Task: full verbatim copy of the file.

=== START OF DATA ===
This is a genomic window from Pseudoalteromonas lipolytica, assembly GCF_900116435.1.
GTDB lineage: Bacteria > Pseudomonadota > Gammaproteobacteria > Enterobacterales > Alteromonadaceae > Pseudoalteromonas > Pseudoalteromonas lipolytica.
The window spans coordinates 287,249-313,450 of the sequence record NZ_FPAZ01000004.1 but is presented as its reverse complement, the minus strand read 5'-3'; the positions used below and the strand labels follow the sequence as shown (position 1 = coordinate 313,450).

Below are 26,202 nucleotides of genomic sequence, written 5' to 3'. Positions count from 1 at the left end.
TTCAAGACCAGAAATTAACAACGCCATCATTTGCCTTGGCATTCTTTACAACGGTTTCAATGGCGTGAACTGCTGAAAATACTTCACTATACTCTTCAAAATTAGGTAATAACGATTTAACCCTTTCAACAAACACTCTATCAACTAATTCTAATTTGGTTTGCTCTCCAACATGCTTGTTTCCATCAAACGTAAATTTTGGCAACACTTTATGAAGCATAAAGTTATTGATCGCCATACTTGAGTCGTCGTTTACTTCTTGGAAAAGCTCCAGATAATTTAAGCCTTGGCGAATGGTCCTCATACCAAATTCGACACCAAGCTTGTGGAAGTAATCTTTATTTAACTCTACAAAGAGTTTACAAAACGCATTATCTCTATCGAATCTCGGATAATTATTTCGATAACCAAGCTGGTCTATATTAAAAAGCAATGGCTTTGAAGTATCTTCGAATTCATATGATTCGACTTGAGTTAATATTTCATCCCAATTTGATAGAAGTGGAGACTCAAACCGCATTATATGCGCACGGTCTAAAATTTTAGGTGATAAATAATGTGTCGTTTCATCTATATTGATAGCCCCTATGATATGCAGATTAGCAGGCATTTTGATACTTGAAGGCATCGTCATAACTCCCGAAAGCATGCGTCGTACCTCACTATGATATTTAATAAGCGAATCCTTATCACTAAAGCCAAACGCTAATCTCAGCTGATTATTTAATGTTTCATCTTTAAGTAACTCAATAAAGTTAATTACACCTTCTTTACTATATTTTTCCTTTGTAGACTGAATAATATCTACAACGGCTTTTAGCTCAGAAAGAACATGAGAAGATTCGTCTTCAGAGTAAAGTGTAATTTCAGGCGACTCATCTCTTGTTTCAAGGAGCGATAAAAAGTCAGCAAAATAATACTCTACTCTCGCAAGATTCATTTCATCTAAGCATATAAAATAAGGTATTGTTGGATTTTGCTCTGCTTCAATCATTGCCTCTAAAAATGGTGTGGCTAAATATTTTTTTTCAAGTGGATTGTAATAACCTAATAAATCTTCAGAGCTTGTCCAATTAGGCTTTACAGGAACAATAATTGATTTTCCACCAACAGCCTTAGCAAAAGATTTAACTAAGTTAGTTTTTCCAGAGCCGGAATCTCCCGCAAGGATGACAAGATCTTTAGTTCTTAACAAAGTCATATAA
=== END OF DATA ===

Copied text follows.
This is a genomic window from Pseudoalteromonas lipolytica, assembly GCF_900116435.1.
GTDB lineage: Bacteria > Pseudomonadota > Gammaproteobacteria > Enterobacterales > Alteromonadaceae > Pseudoalteromonas > Pseudoalteromonas lipolytica.
The window spans coordinates 287,249-313,450 of the sequence record NZ_FPAZ01000004.1 but is presented as its reverse complement, the minus strand read 5'-3'; the positions used below and the strand labels follow the sequence as shown (position 1 = coordinate 313,450).

Below are 26,202 nucleotides of genomic sequence, written 5' to 3'. Positions count from 1 at the left end.
TTCAAGACCAGAAATTAACAACGCCATCATTTGCCTTGGCATTCTTTACAACGGTTTCAATGGCGTGAACTGCTGAAAATACTTCACTATACTCTTCAAAATTAGGTAATAACGATTTAACCCTTTCAACAAACACTCTATCAACTAATTCTAATTTGGTTTGCTCTCCAACATGCTTGTTTCCATCAAACGTAAATTTTGGCAACACTTTATGAAGCATAAAGTTATTGATCGCCATACTTGAGTCGTCGTTTACTTCTTGGAAAAGCTCCAGATAATTTAAGCCTTGGCGAATGGTCCTCATACCAAATTCGACACCAAGCTTGTGGAAGTAATCTTTATTTAACTCTACAAAGAGTTTACAAAACGCATTATCTCTATCGAATCTCGGATAATTATTTCGATAACCAAGCTGGTCTATATTAAAAAGCAATGGCTTTGAAGTATCTTCGAATTCATATGATTCGACTTGAGTTAATATTTCATCCCAATTTGATAGAAGTGGAGACTCAAACCGCATTATATGCGCACGGTCTAAAATTTTAGGTGATAAATAATGTGTCGTTTCATCTATATTGATAGCCCCTATGATATGCAGATTAGCAGGCATTTTGATACTTGAAGGCATCGTCATAACTCCCGAAAGCATGCGTCGTACCTCACTATGATATTTAATAAGCGAATCCTTATCACTAAAGCCAAACGCTAATCTCAGCTGATTATTTAATGTTTCATCTTTAAGTAACTCAATAAAGTTAATTACACCTTCTTTACTATATTTTTCCTTTGTAGACTGAATAATATCTACAACGGCTTTTAGCTCAGAAAGAACATGAGAAGATTCGTCTTCAGAGTAAAGTGTAATTTCAGGCGACTCATCTCTTGTTTCAAGGAGCGATAAAAAGTCAGCAAAATAATACTCTACTCTCGCAAGATTCATTTCATCTAAGCATATAAAATAAGGTATTGTTGGATTTTGCTCTGCTTCAATCATTGCCTCTAAAAATGGTGTGGCTAAATATTTTTTTTCAAGTGGATTGTAATAACCTAATAAATCTTCAGAGCTTGTCCAATTAGGCTTTACAGGAACAATAATTGATTTTCCACCAACAGCCTTAGCAAAAGATTTAACTAAGTTAGTTTTTCCAGAGCCGGAATCTCCCGCAAGGATGACAAGATCTTTAGTTCTTAACAAAGTCATATAA